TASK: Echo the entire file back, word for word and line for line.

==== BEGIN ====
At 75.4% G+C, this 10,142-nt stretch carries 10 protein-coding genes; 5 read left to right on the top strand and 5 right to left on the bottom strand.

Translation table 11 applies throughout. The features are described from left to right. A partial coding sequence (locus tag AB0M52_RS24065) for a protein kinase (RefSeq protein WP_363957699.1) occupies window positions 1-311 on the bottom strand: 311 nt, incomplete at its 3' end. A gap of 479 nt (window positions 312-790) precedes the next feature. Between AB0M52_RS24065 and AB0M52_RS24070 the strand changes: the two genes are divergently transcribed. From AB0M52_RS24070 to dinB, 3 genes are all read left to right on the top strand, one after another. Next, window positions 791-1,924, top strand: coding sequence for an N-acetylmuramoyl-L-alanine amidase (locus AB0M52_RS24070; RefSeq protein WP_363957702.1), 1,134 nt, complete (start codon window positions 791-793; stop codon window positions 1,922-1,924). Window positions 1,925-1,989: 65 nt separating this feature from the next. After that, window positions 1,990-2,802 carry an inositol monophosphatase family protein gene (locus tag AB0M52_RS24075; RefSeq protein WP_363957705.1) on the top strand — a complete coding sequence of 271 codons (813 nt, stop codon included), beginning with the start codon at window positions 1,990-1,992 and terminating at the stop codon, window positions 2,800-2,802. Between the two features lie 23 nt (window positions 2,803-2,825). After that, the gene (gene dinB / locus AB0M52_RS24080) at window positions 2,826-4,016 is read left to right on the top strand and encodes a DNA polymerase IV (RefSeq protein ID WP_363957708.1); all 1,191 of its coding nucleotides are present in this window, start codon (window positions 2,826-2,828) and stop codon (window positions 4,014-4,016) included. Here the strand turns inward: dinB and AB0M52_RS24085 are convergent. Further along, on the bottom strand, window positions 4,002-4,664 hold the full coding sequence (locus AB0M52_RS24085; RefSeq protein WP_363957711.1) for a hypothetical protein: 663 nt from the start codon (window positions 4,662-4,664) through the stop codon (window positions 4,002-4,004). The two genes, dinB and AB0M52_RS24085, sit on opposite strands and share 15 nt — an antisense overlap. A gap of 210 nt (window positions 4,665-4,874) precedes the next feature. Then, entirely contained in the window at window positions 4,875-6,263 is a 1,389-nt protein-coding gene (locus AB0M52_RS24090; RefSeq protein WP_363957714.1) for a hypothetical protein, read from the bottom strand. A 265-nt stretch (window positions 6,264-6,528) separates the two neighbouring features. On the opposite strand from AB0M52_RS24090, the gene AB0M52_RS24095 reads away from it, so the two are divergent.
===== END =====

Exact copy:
At 75.4% G+C, this 10,142-nt stretch carries 10 protein-coding genes; 5 read left to right on the top strand and 5 right to left on the bottom strand.

Translation table 11 applies throughout. The features are described from left to right. A partial coding sequence (locus tag AB0M52_RS24065) for a protein kinase (RefSeq protein WP_363957699.1) occupies window positions 1-311 on the bottom strand: 311 nt, incomplete at its 3' end. A gap of 479 nt (window positions 312-790) precedes the next feature. Between AB0M52_RS24065 and AB0M52_RS24070 the strand changes: the two genes are divergently transcribed. From AB0M52_RS24070 to dinB, 3 genes are all read left to right on the top strand, one after another. Next, window positions 791-1,924, top strand: coding sequence for an N-acetylmuramoyl-L-alanine amidase (locus AB0M52_RS24070; RefSeq protein WP_363957702.1), 1,134 nt, complete (start codon window positions 791-793; stop codon window positions 1,922-1,924). Window positions 1,925-1,989: 65 nt separating this feature from the next. After that, window positions 1,990-2,802 carry an inositol monophosphatase family protein gene (locus tag AB0M52_RS24075; RefSeq protein WP_363957705.1) on the top strand — a complete coding sequence of 271 codons (813 nt, stop codon included), beginning with the start codon at window positions 1,990-1,992 and terminating at the stop codon, window positions 2,800-2,802. Between the two features lie 23 nt (window positions 2,803-2,825). After that, the gene (gene dinB / locus AB0M52_RS24080) at window positions 2,826-4,016 is read left to right on the top strand and encodes a DNA polymerase IV (RefSeq protein ID WP_363957708.1); all 1,191 of its coding nucleotides are present in this window, start codon (window positions 2,826-2,828) and stop codon (window positions 4,014-4,016) included. Here the strand turns inward: dinB and AB0M52_RS24085 are convergent. Further along, on the bottom strand, window positions 4,002-4,664 hold the full coding sequence (locus AB0M52_RS24085; RefSeq protein WP_363957711.1) for a hypothetical protein: 663 nt from the start codon (window positions 4,662-4,664) through the stop codon (window positions 4,002-4,004). The two genes, dinB and AB0M52_RS24085, sit on opposite strands and share 15 nt — an antisense overlap. A gap of 210 nt (window positions 4,665-4,874) precedes the next feature. Then, entirely contained in the window at window positions 4,875-6,263 is a 1,389-nt protein-coding gene (locus AB0M52_RS24090; RefSeq protein WP_363957714.1) for a hypothetical protein, read from the bottom strand. A 265-nt stretch (window positions 6,264-6,528) separates the two neighbouring features. On the opposite strand from AB0M52_RS24090, the gene AB0M52_RS24095 reads away from it, so the two are divergent.